Citizenship and boundaries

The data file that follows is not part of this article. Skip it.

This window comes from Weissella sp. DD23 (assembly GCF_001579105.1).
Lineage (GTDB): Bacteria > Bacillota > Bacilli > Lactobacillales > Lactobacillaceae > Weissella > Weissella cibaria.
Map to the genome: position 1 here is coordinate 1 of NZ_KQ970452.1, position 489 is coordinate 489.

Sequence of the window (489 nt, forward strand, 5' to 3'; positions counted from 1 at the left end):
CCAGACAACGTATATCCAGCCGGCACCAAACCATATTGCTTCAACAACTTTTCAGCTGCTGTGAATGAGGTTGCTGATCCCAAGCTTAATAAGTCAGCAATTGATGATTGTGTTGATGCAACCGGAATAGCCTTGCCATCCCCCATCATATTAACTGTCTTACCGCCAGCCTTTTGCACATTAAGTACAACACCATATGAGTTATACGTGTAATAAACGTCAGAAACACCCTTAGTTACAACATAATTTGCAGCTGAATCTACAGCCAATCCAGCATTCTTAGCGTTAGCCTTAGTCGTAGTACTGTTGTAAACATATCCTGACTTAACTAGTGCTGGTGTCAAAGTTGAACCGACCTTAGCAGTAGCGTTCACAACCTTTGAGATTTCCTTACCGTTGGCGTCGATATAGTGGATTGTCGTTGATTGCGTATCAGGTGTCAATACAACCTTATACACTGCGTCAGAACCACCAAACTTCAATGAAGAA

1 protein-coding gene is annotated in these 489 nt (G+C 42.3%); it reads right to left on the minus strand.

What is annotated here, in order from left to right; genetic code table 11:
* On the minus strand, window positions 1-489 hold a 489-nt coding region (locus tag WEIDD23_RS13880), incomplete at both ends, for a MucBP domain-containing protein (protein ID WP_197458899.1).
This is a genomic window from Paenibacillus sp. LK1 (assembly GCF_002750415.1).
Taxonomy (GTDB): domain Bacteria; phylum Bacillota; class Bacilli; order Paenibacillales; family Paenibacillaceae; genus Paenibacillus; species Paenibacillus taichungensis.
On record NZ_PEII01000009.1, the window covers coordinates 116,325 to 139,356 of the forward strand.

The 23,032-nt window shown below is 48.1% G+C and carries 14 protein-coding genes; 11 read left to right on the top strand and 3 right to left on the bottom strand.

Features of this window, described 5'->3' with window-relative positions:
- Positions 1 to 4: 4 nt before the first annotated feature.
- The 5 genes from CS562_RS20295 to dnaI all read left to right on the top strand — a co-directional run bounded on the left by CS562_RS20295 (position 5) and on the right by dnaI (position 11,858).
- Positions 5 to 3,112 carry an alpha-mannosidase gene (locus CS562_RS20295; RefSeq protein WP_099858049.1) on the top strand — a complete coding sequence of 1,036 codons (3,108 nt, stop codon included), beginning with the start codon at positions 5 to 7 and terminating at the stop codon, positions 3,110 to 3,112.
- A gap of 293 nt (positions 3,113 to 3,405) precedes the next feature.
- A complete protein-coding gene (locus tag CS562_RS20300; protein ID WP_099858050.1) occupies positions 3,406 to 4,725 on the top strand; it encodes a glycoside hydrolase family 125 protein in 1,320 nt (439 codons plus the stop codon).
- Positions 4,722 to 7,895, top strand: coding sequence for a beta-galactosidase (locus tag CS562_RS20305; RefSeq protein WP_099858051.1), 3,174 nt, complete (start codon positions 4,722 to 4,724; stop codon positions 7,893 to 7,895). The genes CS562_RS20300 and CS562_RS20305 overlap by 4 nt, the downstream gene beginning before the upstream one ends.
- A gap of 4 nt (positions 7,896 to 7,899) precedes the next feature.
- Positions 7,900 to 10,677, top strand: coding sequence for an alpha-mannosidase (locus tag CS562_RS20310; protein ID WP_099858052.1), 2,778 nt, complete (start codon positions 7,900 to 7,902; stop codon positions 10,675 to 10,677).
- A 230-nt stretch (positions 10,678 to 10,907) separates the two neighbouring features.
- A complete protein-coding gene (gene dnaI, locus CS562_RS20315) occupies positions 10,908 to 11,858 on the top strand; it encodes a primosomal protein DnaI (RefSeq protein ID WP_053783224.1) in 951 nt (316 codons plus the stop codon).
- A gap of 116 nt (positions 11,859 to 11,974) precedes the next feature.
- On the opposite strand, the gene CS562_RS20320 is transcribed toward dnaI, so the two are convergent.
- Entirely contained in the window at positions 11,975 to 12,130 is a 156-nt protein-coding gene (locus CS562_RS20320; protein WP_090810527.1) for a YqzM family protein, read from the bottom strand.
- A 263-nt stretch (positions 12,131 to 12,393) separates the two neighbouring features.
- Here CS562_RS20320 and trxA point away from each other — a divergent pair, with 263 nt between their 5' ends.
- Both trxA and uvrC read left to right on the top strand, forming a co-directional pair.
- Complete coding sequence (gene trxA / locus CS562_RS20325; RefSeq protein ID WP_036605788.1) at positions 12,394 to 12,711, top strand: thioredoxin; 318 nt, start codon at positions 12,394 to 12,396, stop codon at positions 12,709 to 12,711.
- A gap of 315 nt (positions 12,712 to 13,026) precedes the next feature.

In his inaugural lecture at the Open University (OU), Engin Isin (2012a: 6) asserted that ‘citizenship is a bounded concept’. This is in two ways. First, citizenship is widely defined as membership of a political community that has formally recognized boundaries (Smith 2000; Painter 2002; Isin and Turner 2007; Closs Stephens and Squire 2012b; Turner 2012). In other words, citizenship is territorial and bound to the dimensions of a particular geographical unit. Second, as Isin expounds, people are also bound into the authority and territory of a political body through the idea of citizenship. Citizenship might be thought of as a ‘social glue’ that binds people to each other and the state. The relationship between citizenship and territory is therefore significant and mutually constituted.